Taking action for greater personal and collective wellbeing within the bus life community, and the world.

This article is a collaboration between Bunny White and Christina Hadly. Bunny and her husband Nathan have spent two years slowly converting their skoolie. Once it’s complete they will be moving onto their off-grid property to build up a permaculture homestead and steward the land. Christina is a writer, thru-hiker, and nomadic bus-dweller. After quitting her corporate job in 2018, she hiked the 500-mile Colorado Trail, bought a bus, renovated it, and has traveled over 20,000 miles around the western US.

 The Skoolie Alliance Bunny and Christina

Bunny: To start this conversation, Christina and I would each like to share a bit of background on what has informed and motivated us to write this article. I would like to first bring your attention to the many positive words associated with the bus life community. Words like creative, kind, free, helpful, outgoing, and welcoming. I know we take immense pride in such descriptions and how they speak to the joy that is so commonplace within the bus life adventure. We fight for this joy when we make the choice to handcraft a life that goes against Western societal norms. We are rewarded with this joy each time we overcome a technical challenge related to converting a bus into a home. And we protect this joy as we live out bus life and continue to redefine what health, wealth, and happiness look like. This joy is really the promise of bus life, and it is our reward for taking the risk.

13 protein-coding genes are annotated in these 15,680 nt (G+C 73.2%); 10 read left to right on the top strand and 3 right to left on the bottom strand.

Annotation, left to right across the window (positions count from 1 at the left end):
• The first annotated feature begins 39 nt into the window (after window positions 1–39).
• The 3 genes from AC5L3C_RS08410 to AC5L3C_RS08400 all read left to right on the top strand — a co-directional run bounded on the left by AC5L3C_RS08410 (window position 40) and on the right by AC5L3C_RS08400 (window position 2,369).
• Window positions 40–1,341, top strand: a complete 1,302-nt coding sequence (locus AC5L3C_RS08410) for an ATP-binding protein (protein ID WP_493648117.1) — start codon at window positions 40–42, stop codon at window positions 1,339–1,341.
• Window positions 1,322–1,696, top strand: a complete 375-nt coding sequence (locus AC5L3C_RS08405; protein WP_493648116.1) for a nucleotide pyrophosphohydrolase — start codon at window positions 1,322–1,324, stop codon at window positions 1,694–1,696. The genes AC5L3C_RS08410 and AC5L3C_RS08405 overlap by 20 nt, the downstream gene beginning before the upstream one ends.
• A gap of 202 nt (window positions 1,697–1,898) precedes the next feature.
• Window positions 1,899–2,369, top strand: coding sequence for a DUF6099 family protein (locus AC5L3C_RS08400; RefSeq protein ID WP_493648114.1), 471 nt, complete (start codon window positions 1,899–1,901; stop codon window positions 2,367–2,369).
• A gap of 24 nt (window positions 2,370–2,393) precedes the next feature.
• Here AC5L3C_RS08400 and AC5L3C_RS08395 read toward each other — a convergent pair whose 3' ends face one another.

So it is with great discomfort, but also great purpose and much love, that I risk interrupting that joy to deliver a message this community still needs to hear. To remind us there is still much work to be done in order to live up to the virtues we so proudly proclaim. And in order to continue dismantling a legacy of oppression still experienced by those with marginalized identities. I risk interrupting that joy to make space for more joy.

To do this we must first be open to considering that there’s a story here we’re unfamiliar with (and possibly unaccepting of). One that explains how erroneous discrimination and prejudice is perpetuated by everyday people like you and I. A story that details the normalization of whiteness, and a near blinding accommodation of, and preference for, the success and joy of white people.

As racism gets called out at the level we’re currently seeing, as marginalized people of all kinds increasingly demand, claim, and create liberation from oppressive forces, and as we collectively evolve our understanding of ourselves and of the world, I’m personally starting to feel a previously unknown freedom to fully be who I amー as a biracial Black woman and as someone with other marginalized identities. I’m horrified by what it’s taken for us to get here, and it’s clear to me that we've got a long way to go. But I’m hopeful. And I’m committed to doing the multidimensional work involved in building a future that doesn’t inherit the deeply flawed and dangerous value system of our recent past or present.